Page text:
8. StATS: String manipulations in R (May 10, 2005). As part of my efforts to analyze microarray data, I am finding that I need to do simple string manipulations in R. Here is a list of functions that might help.

7. StATS: Digitizing a graph (March 15, 2005). Someone brought me a graph with a trend line relating body surface area (BSA) to various cardiac measurements. This graph showed both the trend line and limits at +/-2 standard deviations and +/-3 standard deviations. She asked if I could write a program based on that graph that would allow her to input a patient's BSA and cardiac measures and get a Z-score in return.

2003

6. StATS: Coding race/ethnicity (February 3, 2003). If you have to collect data on the race and/or ethnicity of your research subjects, you should be aware of the official U.S. government definitions that all federal agencies have to follow. You don't necessarily have to follow these guidelines, but they do offer up a way to code your data that is reasonably standardized.

2002

5. StATS: Data management for survival data (August 27, 2002). Every project is different, of course, but here are some general concepts that may help you manage data a survival data analysis project.

4. StATS: Longitudinal data (July 26, 2002). Dear Professor Mean, I have longitudinal data on the growth pattern of patients given growth hormone. How should I store the data? --Jittery Jerry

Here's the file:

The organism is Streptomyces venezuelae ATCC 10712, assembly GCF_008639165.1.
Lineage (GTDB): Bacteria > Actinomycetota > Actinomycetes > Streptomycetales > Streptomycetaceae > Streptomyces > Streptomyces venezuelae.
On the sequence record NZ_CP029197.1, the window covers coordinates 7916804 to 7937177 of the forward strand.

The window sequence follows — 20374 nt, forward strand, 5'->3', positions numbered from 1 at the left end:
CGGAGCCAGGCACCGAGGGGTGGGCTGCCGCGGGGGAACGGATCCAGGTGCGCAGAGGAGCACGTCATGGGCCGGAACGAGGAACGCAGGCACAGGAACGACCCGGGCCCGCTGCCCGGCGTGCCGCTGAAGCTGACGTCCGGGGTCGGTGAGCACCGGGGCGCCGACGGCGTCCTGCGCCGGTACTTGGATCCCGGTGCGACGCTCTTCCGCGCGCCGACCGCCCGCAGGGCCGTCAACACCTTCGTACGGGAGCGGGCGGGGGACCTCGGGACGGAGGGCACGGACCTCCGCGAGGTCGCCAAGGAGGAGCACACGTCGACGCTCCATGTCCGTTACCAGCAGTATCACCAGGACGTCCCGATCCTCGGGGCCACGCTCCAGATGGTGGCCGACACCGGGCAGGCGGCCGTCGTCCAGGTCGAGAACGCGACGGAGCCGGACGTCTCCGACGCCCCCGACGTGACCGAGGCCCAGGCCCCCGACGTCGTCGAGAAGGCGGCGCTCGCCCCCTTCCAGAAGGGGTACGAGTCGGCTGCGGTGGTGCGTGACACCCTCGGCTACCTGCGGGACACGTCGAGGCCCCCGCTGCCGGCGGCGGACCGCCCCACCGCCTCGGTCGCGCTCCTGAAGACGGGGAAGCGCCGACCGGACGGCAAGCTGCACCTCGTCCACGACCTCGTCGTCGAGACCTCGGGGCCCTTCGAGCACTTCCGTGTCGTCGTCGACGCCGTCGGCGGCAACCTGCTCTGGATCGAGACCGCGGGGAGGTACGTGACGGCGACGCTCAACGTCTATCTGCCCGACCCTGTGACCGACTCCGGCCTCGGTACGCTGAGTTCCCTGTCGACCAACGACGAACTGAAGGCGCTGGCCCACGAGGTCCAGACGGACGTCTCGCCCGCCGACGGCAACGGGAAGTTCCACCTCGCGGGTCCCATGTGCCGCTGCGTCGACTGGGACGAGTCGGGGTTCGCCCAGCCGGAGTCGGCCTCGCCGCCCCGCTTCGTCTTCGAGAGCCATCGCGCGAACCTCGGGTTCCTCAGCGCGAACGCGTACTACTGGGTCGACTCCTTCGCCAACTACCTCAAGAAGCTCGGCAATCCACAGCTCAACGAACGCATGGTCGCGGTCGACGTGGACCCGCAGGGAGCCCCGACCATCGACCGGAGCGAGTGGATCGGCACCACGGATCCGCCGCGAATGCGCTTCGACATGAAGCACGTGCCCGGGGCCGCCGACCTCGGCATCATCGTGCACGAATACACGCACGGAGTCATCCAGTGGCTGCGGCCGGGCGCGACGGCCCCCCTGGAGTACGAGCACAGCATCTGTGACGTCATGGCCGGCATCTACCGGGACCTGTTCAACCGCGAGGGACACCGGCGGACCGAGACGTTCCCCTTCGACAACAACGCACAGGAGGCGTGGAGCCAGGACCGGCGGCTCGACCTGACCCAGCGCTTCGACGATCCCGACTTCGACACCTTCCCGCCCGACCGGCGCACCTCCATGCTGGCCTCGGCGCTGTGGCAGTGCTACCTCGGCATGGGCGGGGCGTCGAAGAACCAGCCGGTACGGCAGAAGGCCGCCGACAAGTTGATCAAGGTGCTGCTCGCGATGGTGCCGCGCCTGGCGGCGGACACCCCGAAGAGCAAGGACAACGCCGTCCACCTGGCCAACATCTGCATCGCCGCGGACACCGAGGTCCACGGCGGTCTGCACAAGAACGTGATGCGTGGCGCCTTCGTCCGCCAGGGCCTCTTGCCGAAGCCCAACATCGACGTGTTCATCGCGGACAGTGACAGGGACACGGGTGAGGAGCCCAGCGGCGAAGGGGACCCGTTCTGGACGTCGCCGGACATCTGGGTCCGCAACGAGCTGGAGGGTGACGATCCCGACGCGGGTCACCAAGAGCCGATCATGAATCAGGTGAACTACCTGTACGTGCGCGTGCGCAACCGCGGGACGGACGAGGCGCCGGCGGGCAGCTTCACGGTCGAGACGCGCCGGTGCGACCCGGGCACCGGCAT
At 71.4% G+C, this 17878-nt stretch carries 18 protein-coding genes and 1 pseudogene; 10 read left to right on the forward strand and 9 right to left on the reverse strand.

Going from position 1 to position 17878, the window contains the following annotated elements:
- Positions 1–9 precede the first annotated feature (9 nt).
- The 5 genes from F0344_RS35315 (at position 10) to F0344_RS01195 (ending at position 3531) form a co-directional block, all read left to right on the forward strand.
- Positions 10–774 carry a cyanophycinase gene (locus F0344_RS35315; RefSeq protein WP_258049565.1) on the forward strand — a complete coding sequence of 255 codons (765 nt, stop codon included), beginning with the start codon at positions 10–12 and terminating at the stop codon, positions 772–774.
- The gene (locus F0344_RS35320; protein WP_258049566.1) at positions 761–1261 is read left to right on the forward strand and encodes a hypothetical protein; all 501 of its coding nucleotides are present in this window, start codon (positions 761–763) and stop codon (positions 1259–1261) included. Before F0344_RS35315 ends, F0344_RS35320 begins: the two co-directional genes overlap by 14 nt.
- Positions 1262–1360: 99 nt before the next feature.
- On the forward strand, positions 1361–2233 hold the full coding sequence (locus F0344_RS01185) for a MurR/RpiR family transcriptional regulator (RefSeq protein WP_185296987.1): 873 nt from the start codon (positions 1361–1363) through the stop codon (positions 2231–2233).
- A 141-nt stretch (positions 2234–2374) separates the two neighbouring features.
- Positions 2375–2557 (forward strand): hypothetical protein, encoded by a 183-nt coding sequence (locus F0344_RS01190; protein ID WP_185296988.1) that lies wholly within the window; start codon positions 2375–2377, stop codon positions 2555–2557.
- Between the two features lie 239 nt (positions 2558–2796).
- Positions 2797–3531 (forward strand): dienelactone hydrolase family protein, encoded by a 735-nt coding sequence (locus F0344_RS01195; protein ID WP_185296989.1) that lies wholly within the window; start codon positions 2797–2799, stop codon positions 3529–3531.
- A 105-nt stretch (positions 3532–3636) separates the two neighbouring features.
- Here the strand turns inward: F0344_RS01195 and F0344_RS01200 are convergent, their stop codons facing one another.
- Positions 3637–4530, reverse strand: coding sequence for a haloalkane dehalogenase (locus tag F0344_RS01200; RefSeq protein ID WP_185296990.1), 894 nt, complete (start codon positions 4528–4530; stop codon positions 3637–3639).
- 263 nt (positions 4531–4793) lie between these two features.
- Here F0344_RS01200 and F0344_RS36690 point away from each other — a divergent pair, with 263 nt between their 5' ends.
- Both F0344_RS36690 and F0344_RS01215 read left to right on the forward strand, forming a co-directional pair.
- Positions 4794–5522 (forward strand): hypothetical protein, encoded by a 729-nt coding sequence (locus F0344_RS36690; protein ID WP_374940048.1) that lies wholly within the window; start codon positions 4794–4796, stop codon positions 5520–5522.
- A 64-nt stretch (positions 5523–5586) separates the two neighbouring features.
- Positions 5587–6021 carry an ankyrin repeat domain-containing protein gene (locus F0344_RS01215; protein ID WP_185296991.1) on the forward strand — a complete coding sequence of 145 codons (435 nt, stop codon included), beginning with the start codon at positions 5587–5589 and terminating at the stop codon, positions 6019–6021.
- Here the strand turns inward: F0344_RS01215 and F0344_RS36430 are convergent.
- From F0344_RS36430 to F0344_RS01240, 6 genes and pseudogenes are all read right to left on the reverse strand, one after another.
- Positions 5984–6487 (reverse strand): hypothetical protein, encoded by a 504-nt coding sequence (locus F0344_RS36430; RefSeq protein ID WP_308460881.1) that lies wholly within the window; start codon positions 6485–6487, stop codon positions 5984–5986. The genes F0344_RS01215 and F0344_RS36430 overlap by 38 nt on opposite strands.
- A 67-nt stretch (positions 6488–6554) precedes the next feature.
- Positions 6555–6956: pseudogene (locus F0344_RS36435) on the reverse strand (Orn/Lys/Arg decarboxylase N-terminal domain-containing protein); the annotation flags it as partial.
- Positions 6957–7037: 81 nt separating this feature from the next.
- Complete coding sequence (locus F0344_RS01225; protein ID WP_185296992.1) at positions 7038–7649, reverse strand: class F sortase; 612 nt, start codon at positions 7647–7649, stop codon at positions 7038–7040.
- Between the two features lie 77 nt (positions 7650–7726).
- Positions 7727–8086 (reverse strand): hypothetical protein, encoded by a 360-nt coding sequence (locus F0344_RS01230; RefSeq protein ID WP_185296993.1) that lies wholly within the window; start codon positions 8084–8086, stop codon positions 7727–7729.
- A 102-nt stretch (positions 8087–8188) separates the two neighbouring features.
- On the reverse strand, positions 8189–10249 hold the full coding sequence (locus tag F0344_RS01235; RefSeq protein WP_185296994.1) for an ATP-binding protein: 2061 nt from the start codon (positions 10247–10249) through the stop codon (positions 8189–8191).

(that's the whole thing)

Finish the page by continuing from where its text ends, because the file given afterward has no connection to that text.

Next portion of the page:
2001

3. StATS: Loading ODBC drivers from the Microsoft Data Access Pack (January 24, 2001). Here are excerpts from some emails posted to the SPSSX-L listserver on September 10-11, 2000. These emails describe how to load special drivers for ODBC, especially the driver for Access 97.

2000

2. StATS: Exporting SPSS graphs and tables (created January 28, 2000). Dear Professor Mean, I need to export the output from SPSS and use some of it in my word processing file. What is the best way to do this? -- Manic Marsha

1. StATS: Spreadsheet or Database? (created January 28, 2000). Dear Professor Mean, I am not sure whether I should use a database or a spreadsheet to enter my data?